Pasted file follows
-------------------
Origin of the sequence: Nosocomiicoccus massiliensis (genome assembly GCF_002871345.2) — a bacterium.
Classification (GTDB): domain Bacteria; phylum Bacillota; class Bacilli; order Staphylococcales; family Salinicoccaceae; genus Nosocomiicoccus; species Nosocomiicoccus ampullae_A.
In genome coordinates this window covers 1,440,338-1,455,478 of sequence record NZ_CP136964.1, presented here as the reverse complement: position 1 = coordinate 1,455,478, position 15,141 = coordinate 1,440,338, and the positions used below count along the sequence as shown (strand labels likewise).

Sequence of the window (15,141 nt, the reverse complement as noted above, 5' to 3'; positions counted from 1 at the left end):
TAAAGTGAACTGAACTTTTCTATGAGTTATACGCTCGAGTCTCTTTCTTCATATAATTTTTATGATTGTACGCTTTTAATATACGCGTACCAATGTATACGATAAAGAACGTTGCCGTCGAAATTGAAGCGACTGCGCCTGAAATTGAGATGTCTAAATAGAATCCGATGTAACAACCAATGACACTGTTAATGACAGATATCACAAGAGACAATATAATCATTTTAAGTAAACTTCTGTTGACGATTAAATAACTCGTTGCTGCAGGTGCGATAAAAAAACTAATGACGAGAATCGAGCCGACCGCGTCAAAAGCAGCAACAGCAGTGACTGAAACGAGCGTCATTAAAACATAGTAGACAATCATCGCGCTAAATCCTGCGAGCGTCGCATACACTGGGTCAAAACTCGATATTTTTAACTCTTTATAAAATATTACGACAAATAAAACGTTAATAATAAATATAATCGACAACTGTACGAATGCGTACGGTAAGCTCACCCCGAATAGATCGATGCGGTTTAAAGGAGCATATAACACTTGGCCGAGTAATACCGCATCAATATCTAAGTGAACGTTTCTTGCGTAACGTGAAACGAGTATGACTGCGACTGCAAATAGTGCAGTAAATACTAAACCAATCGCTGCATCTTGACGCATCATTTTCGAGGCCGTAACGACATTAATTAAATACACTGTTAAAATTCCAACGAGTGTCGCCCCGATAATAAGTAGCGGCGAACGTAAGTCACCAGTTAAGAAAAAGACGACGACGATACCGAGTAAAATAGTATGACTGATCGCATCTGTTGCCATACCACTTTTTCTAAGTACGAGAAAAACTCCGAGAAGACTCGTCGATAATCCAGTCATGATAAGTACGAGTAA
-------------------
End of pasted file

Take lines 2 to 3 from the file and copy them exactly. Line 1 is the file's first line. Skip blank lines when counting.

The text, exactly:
Classification (GTDB): domain Bacteria; phylum Bacillota; class Bacilli; order Staphylococcales; family Salinicoccaceae; genus Nosocomiicoccus; species Nosocomiicoccus ampullae_A.
In genome coordinates this window covers 1,440,338-1,455,478 of sequence record NZ_CP136964.1, presented here as the reverse complement: position 1 = coordinate 1,455,478, position 15,141 = coordinate 1,440,338, and the positions used below count along the sequence as shown (strand labels likewise).